Team 53 - Paul, Kristina and Catarina
Our team's strategy is to win! Just kidding. Our team's strategy was to first orient ourselves
and push the 4 balls next to our scoring area into our scoring area, giving us at least 2 points
we would then proceed to the red side of the field, open our gates, gather in the balls next to
us and near the voting area and get up a high vote for red. After this, we would continue in
the same direction around the field and attempt to push the last group of red balls into our scoring
area (relying only on luck, mainly). We would then attempt to collect the green balls on the other
side of the field and sit in our opponenet's scoring area with them to lower his score. We assume the
red vote is winning, which could be bad for us if that's wrong.
Pictures of our first robot :)
Our first robot had a gear ratio of 45:1 and as you can see was rather simple.
It was made primarily to complete a few assignments. Our final robot is
similar to this one, but much bigger, and a lot stronger.
(We even won an award for having such a strong structure: Most likely to survive the drop test)
After some painful nights spent trying to get our test robot to seek out a target using coordinates, we had to
get to work on building a beta for the competition. We kept the basic platform we had for the Handyboard from the
test robot and set to work building better sides. Here's an early picture of a side of our robot. Most of the side
was only 2 FLUs wide, but what's not too visible in this picture near the top is a section about 4 FLUs wide to connect
to the main platform. The axles for the back wheels also fit into the sides. The robot uses a differential drive
system for movement, with 2 wheels in the front for support (They don't steer at all). One interesting thing we did do
with the front wheels, however, was use plastic white wheels with foam tape around them (sticky side out and still
covered, of course). This was a slight help to us with turns, although, as was seen in the contest, we ran into other
issues with turning later on.
Now, on to some mechanics of our robot. Initially, our contest robot, or at least the beta, had a gear ratio of 25:1 with 1 motor for
each of the driving wheels (Ok, ok, get all your laughs out now). Moving forward and backward like this was difficult enough, even with the
motors running at full speed (we wanted the robot to be really fast to implement our strategy). When it came to the turns, though... yeah...
well, enough about that. After being laughed at by a few caring organizers and TAs, we set out to rebuild the gearbox. Luckily, we were
to rearrange a few axle positions and change our gear ratio to 75:1. Though our 'helpers' thought this would help, turns were still nearly
impossible with our robot's immense structure. Nearly the week of the competition we added another motor to each side, and, needless to
say, we were driving much faster and actually turning! This was also around the time we got a working gyro to help us with turns. Most
people don't seem to think the gyros aregood for turning, but I guess with our immense structure and already slow turning abilities, we
were in a good position to use the gyro accurately.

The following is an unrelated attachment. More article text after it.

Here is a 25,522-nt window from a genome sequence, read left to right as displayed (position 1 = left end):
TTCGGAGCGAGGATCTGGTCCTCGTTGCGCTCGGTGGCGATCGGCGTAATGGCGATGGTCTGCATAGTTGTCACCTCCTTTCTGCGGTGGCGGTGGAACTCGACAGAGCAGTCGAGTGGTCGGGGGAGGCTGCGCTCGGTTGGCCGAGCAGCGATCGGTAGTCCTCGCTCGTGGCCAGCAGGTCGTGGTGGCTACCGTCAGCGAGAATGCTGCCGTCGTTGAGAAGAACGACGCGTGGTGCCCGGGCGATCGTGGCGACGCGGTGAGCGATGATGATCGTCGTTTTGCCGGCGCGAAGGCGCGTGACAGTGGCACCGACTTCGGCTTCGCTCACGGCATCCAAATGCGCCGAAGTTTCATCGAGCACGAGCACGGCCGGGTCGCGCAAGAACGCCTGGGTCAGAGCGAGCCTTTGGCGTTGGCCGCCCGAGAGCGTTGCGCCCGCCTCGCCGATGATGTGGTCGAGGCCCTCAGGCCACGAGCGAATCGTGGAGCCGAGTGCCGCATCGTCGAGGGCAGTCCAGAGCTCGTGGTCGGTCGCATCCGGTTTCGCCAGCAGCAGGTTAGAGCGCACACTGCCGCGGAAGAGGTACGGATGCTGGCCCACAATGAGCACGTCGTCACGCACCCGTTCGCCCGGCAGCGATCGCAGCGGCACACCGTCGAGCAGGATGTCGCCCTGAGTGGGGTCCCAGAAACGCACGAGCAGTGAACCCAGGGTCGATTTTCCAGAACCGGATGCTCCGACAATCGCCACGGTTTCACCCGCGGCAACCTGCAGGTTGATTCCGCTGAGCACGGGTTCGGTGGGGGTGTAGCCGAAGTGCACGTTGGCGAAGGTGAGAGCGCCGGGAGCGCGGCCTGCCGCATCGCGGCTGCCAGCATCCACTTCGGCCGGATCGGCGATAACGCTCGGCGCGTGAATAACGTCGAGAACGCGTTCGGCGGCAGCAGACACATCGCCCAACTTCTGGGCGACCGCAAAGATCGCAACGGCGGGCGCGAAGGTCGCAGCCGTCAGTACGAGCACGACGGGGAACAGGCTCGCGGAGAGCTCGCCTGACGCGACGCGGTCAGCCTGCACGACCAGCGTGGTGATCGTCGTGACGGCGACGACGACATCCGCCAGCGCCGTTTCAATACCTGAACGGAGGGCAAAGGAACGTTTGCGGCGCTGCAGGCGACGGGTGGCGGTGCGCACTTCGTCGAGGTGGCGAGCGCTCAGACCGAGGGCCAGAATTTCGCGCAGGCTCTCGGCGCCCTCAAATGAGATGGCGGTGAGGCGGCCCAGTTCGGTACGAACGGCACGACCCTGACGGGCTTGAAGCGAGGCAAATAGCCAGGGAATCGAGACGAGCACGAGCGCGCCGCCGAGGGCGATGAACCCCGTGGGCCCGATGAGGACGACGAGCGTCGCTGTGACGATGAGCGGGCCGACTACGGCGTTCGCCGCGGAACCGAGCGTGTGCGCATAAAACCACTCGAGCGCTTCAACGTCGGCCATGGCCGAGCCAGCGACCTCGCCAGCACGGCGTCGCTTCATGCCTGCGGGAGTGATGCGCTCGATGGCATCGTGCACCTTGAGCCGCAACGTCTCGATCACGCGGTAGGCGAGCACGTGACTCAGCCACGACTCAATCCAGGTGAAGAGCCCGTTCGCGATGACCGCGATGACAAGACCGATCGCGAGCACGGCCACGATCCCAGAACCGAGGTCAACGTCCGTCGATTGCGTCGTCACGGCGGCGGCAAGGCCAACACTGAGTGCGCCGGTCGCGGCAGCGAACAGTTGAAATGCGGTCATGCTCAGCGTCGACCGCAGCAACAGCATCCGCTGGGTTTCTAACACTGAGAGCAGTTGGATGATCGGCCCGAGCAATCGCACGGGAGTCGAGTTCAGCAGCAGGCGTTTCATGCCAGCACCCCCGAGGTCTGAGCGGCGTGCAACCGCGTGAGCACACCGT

This picture is the first "box" we made to house the servo used to open the front gates.
We had to change it later on because of size considerations. The box was connected to
one of the front sides of the robot, and, like most everything else in our robot, was
well-braced to hold it down should collisions occur.
The gate in the front isn't designed as best as it could be. With all the gears going across the top, the gates
could become quite out of sync, but not enough to cause any major trouble. Originally, this was designed to have
bigger gears across the top as seen in the picture on the left, but this was also changed due to size considerations
(our robot was very big). We were going to use the platform across the top as seen on the left, but it didn't quite work out.
The black plates seemed to be difficult to get to stick, although once stuck they stayed in place very well.
Our code was relatively simple as we hoped to keep our strategy simple as well. We used most of the gyro code provided by
Analog Devices, with a few modifications, such as a backward function. We also modified the way turns were done as we
could have relatively high accuracy even with high motor speed. We had IR Led/Phototransistor pairs on the bottom of
the robot to get our initial orientation, and we tried to use those to identify points where we should stop also, but
the latter didn't quite pan out. The reason for this is quite possibly that our speed was too high and the sensors
could not find the black lines. There's not really much else special about our code.
As for our results in the final competition, they were somewhat disappointing, although we did at least score positively
for ourselves. As mentioned earlier there were a few problems with the additional motors. My personal thoughts on this
are that our turns became obstructed by the raised parts of the board in the scoring areas. In order to ensure that the
motors stayed in place, I added an extra beam to the bottom stretching across the bottom of the motor box and braced it
to the side of the robot on each side. I would say this most likely made it so much more difficult to turn, although in
lab, this never seemed to cause any trouble.
However, 6.270 is awesome!
The team was 66% female... I didn't choose the font, I just wrote with it.